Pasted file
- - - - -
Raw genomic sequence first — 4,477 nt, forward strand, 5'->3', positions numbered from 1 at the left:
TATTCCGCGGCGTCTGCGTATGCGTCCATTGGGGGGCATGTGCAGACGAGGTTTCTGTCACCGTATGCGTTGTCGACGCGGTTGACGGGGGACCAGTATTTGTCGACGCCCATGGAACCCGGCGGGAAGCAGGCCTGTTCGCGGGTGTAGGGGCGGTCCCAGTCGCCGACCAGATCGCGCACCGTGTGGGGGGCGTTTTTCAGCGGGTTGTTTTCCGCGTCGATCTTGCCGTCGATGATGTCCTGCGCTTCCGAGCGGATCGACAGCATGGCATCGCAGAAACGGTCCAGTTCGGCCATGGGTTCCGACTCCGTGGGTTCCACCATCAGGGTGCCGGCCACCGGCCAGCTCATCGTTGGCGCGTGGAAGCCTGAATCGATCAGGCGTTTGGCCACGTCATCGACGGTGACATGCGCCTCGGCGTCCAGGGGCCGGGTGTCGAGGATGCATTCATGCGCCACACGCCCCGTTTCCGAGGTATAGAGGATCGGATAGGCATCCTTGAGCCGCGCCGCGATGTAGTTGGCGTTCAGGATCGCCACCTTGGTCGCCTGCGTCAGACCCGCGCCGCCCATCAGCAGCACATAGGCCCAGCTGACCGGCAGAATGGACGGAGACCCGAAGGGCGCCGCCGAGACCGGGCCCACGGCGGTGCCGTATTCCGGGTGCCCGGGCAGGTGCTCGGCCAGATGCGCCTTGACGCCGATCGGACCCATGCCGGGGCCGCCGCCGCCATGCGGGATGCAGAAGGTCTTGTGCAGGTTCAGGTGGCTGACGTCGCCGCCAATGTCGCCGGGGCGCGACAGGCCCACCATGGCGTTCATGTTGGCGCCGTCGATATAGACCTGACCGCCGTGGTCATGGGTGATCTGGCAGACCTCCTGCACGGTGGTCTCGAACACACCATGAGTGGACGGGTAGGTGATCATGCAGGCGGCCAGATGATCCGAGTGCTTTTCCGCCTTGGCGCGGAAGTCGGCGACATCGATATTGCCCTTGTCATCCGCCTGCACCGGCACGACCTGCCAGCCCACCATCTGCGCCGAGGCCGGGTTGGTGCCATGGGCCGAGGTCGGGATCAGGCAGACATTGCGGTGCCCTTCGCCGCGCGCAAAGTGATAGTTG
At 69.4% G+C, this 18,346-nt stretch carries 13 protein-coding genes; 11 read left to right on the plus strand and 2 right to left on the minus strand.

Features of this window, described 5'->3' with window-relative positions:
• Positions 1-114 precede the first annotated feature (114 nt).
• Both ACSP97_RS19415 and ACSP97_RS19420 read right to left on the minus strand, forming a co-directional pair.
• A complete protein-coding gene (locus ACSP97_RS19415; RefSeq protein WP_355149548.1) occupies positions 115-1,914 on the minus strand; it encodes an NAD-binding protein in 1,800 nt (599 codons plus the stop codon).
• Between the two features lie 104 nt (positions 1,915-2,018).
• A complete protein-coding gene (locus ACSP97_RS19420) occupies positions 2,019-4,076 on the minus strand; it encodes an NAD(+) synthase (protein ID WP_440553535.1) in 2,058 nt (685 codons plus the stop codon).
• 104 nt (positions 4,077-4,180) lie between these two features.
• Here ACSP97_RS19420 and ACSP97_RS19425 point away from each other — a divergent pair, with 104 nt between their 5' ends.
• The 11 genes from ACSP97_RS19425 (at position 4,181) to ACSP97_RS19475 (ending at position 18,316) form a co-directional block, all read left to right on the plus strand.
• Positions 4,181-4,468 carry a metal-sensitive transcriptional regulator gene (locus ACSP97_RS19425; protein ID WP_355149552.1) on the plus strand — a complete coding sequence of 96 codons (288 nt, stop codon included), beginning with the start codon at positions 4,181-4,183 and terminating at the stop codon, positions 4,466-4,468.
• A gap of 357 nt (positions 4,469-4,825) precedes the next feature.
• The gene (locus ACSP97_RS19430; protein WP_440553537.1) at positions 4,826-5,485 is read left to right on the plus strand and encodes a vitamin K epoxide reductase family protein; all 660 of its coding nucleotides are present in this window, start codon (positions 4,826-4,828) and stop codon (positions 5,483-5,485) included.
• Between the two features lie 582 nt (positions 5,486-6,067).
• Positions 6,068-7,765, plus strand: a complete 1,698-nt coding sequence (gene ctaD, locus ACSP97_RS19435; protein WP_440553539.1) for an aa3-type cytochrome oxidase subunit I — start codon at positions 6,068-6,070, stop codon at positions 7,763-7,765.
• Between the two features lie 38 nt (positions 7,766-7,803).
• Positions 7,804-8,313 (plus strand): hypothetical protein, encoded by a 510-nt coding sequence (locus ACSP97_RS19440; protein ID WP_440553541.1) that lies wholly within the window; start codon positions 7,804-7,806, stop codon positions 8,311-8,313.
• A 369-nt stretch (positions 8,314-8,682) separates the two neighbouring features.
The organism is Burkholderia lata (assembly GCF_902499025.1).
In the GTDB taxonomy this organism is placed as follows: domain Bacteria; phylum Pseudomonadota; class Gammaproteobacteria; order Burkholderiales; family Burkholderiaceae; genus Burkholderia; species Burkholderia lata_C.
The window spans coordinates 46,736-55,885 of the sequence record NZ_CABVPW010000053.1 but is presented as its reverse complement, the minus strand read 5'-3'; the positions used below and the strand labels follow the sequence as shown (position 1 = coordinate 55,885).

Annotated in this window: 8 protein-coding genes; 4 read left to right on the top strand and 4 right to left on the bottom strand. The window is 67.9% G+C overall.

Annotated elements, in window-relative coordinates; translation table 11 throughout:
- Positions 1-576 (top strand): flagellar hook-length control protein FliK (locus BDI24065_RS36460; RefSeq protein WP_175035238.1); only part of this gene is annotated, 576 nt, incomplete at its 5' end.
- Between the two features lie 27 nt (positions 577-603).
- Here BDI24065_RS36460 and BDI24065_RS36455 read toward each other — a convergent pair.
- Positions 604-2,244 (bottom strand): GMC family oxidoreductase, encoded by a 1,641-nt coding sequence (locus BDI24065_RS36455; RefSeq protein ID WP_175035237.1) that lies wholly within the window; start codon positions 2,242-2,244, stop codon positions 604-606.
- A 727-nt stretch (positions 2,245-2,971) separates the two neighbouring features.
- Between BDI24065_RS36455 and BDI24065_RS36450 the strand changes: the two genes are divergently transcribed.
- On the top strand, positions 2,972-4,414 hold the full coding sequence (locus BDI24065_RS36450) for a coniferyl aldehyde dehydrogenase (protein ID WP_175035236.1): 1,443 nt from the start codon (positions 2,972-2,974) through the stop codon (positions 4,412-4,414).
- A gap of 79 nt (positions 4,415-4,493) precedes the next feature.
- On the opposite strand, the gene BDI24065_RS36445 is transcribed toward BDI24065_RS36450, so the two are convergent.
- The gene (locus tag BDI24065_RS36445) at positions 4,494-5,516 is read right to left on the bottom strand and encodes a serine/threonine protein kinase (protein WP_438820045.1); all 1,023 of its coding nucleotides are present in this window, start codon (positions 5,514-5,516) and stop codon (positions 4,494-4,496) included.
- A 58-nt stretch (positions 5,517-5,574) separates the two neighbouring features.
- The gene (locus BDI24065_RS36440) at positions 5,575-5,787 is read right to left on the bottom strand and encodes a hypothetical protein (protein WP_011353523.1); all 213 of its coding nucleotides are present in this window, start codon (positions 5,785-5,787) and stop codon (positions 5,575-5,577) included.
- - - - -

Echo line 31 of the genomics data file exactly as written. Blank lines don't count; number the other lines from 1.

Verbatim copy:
- Between BDI24065_RS36455 and BDI24065_RS36450 the strand changes: the two genes are divergently transcribed.